Bowen, R.Cooper-Key, E. M.Dugdale, Maj. Sir T. (Richmond)
Bower, N.Craddock, G. B (Spelthorne)Duncan, Capt. J. A. L.

Chancellor's Budget speech in front of me, in which he said:

"After consultation with my right hon. Friend the Minister of Fuel and Power, I propose to continue this margin unchanged."

Then, as the Financial Secretary drew our attention to it, he went on to say:

"There would, of course, be no question of modifying it, without very careful consideration of the circumstances prevailing at the time….—[OFFICIAL REPORT, 18th April, 1950; Vol. 474, c. 76.]

That would be only after consultation.

The Financial Secretary has asked, when that has been said and with the slight change proposed in the procedure, why we want the continuance of the preference in statutory form. The answer to that is perfectly clear. It is not only the position of the industry which has been so clearly put by my hon. Friends today and by my hon. Friend the Member for Esher (Mr. W. Robson-Brown) on a previous occasion, but the fact that if there has been a statutory preference which is then taken away, it alters a position of strength into one of comparative weakness, because it means relying upon an indefinite statement. If there is any purpose we should be pleased to hear it, but no such intention has been explained. In the circumstances, the result must be to weaken the position of the industry in regard to its future planning. If the Chancellor is not prepared to meet us on this point, I must ask my hon. Friends to divide the House.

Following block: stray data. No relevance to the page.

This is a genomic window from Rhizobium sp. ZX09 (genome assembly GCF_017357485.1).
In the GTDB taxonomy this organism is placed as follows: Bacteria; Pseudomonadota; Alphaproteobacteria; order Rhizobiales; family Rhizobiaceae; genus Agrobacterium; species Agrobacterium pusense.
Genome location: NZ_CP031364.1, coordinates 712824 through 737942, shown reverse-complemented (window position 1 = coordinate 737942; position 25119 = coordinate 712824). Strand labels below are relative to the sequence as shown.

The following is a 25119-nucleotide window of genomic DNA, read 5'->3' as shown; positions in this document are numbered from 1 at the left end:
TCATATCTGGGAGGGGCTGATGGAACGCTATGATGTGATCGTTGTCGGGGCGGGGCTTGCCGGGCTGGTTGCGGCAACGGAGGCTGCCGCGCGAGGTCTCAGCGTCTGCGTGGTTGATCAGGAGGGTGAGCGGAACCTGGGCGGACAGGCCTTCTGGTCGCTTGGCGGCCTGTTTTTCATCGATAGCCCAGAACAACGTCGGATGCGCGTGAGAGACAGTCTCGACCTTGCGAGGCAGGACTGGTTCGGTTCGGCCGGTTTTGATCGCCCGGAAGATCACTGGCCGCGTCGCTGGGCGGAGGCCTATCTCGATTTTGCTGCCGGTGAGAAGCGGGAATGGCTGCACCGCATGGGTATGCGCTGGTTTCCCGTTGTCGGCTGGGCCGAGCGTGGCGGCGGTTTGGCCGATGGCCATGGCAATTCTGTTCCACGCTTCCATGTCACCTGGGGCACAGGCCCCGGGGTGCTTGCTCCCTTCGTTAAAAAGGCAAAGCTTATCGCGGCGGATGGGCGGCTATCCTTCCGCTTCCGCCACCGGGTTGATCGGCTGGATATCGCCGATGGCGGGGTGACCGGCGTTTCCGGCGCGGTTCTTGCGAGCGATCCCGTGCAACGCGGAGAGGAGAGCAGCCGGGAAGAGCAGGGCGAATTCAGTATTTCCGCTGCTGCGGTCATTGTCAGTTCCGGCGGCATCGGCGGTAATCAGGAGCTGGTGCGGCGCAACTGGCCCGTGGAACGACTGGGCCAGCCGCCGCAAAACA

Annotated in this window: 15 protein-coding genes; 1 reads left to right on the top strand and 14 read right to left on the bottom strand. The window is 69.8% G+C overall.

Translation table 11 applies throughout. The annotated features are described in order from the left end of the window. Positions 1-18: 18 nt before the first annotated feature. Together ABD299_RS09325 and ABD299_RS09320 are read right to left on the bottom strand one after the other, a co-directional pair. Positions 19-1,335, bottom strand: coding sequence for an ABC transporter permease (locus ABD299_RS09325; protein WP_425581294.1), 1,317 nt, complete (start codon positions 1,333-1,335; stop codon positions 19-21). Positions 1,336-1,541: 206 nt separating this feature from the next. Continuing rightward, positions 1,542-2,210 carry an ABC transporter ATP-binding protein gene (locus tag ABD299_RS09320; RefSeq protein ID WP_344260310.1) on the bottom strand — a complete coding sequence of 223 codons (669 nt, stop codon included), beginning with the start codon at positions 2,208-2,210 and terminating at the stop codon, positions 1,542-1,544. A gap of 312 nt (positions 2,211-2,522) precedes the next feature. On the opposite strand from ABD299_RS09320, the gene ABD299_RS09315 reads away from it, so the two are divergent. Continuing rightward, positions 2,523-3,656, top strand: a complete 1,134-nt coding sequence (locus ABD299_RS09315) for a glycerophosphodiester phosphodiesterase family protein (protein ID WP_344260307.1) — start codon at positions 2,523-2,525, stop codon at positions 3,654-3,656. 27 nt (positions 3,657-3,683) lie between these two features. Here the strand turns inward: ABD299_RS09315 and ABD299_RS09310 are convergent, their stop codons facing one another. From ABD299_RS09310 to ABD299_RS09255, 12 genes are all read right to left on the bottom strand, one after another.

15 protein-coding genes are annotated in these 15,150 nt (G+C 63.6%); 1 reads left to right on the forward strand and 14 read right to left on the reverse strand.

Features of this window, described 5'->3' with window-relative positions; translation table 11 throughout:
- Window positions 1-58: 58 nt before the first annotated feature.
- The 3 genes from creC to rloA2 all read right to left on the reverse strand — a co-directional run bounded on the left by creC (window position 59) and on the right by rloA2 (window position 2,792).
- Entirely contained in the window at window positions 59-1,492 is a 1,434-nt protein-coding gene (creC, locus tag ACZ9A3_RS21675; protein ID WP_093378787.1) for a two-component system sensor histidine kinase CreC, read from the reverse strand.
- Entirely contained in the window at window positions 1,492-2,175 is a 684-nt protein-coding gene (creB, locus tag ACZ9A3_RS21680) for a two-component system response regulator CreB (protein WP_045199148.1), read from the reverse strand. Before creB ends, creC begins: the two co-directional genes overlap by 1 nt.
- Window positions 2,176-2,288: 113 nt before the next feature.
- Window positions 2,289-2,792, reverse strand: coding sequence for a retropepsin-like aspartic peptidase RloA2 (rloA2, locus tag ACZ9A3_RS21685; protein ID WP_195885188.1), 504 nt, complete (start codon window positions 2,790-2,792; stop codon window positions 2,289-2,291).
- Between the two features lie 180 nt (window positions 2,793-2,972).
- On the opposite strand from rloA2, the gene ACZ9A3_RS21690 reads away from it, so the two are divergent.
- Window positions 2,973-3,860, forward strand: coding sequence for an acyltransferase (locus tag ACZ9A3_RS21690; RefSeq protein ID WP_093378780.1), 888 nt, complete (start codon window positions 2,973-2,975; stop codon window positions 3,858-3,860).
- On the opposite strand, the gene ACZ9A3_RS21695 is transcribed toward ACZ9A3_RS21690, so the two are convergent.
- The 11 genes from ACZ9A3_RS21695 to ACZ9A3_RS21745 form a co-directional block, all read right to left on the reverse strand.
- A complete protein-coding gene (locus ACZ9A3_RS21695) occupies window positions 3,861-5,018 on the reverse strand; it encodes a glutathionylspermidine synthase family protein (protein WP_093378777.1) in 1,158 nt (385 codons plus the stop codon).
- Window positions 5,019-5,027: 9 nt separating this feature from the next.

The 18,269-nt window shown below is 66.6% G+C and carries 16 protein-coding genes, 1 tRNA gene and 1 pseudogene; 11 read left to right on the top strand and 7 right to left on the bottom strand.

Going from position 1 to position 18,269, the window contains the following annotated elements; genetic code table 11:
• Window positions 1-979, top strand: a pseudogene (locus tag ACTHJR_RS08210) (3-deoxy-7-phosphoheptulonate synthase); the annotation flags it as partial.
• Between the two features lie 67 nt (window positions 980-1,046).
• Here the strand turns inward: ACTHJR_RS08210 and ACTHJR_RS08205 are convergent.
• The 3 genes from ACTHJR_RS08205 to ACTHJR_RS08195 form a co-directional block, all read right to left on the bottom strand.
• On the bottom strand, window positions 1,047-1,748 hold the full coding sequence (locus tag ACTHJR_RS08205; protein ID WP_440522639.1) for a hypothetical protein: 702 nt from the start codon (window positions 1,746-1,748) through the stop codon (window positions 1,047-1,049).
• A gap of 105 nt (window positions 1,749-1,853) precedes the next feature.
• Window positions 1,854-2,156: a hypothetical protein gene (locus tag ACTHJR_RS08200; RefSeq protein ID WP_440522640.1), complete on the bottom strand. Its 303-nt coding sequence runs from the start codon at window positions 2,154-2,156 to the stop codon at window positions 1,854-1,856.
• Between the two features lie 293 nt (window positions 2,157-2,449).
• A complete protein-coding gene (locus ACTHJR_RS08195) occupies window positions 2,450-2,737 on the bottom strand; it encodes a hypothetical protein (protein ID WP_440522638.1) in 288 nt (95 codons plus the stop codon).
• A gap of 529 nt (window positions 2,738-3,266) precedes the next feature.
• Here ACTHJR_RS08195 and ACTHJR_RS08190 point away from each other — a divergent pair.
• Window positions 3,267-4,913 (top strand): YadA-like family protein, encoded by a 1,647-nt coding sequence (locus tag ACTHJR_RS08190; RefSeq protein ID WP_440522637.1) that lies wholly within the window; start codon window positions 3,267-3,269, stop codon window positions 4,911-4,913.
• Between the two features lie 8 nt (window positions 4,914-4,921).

Question put, "That those words be there inserted in the Bill."

The House divided: Ayes, 252; Noes, 275.

Duthie, W. S.Lennox-Boyd, A. TRenton, D. L. M.
Eccles, D. M.Lindsay, MartinRoberts, Emrys (Merioneth)
Eden, Rt. Hon. A.Linstead, H. N.Roberts, P. G. (Heeley)
Elliot, Lieut.-Col. Rt. Hon. WalterLlewellyn, D.Robertson, Sir D. (Caithness)
Erroll, F. J.Lloyd, Rt. Hon. G. (King's Norton)Robson-Brown, W. (Esher)
Fisher, NigelLloyd, Maj. Guy (Renfrew, E.)Roper, Sir H.
Fletcher, W. (Bury)Lloyd, Selwyn (Wirral)Ropner, Col L.
Fort, R.Lockwood, Lt.-Col. J. C.Ross, Sir R. D. (Londonderry)
Foster, J. G.Longden, G. J. M. (Herts, S.W.)Russell, R. S.
Fyfe, Rt. Hon. Sir D. P. M.Low, A. R. W.Ryder, Capt. R. E. D
Galbraith, Cmdr. T. D. (Pollok)Lucas, Major Sir J. (Portsmouth, S)Sandys, Rt. Hon. D
Galbraith, T. G. D. (Hillhead)Lucas, P. B. (Brentford)Scott, Donald
Gammans, L. D.Lucas-Tooth, Sir H.Smiles, Lt.-Col. Sir W.
Garner-Evans, E. H. (Denbigh)Lyttelton, Rt. Hon. O.Smith, E. Martin (Grantham)
Gates, Maj. E. E.McAdden, S. J.Smithers, Peter H. B. (Winchester)
Glyn, Sir R.McCallum, Maj. D.Smithers, Sir W. (Orpington)
Gomme-Duncan, Col. A.McCorquodale, Rt. Hon. M. S.Snadden, W. McN.
Gridley, Sir A.Macdonald, A. J. F. (Roxburgh)Soames, Capt. C.
Grimond, J.Macdonald, Sir P. (I. of Wight)Spearman, A. C. M.
Grimston, Hon. J. (St. Albans)Mackeson, Brig. H. R.Spence, H. R. (Aberdeenshire, W.)